(Quote Insert Style) From Pg. 119: “The treacherous turn—While weak, an AI behaves cooperatively (increasingly so, as it gets smarter). When the AI gets sufficiently strong—without warning or provocation— it strikes, forms a singleton, and begins directly to optimize the world according to the criteria implied by its final values.”
This account, of course, doesn’t take into account the motives and “will” of the superintelligence, for which Bostrom spends multiple chapters exploring.
How do we address these potential issues?
First, Bostrom contends that simply realizing that the development behind an AI’s motivation is of critical importance is the first step towards “aligning AI” towards human objectives. For one, coding in “easy goals”. is harder to achieve than complex, abstract goals like maximizing flourishing or well-being. One critical worry is that whatever motive we implement into an intelligent system may backfire severely, even if they were originally coded with good intentions. For example, a system intended to maximize profits for a company could begin to engage in morally questionable actions, such as psychologically manipulating humans to buy a certain product, in pursuit of its profit-maximizing goal. Even seemingly innocuous instructions, like “maximize human happiness and minimize suffering” could have horrible consequences if, in another example, an AI determines that the best way to go about this is to simply gather all human brain tissue and pump it with opiates for eternity.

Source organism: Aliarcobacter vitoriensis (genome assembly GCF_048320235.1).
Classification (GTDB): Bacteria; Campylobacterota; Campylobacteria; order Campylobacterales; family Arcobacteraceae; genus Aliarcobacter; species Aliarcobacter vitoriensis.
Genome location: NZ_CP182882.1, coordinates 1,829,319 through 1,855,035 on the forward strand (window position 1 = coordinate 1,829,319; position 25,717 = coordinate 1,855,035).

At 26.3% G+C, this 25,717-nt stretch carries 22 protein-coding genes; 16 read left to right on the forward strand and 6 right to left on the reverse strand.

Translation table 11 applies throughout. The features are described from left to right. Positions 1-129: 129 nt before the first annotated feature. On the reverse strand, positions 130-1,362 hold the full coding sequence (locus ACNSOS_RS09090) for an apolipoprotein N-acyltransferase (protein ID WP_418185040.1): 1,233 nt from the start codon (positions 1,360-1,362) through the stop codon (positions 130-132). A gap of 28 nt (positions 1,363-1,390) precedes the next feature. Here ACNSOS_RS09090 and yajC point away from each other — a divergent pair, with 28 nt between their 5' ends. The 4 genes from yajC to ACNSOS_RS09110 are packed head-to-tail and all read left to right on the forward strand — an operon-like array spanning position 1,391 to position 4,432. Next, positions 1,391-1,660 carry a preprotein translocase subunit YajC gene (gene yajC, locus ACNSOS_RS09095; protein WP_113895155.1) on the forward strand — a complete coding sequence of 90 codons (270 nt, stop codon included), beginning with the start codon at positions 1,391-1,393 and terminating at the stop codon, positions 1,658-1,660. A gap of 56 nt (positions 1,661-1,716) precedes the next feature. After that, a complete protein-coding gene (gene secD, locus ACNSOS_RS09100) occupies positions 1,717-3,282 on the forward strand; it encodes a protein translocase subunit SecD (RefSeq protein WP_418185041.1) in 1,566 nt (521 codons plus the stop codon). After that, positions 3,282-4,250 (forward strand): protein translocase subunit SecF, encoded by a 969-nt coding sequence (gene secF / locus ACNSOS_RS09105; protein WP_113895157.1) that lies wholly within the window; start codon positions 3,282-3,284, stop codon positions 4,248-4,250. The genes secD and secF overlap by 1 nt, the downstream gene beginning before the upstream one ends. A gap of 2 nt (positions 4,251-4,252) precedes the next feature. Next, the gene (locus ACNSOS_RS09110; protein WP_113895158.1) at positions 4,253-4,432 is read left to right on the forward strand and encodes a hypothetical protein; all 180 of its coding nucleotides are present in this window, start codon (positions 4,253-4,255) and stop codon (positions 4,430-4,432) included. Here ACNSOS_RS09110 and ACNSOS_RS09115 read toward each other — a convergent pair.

Another issue raised is the value loading problem: How will we choose what values an AI should follow? Bostrom points out that humans already have centuries of history trying (and failing) to find the singular, most “accurate” moral or ethical theories. Why would we be any better equipped to do it now?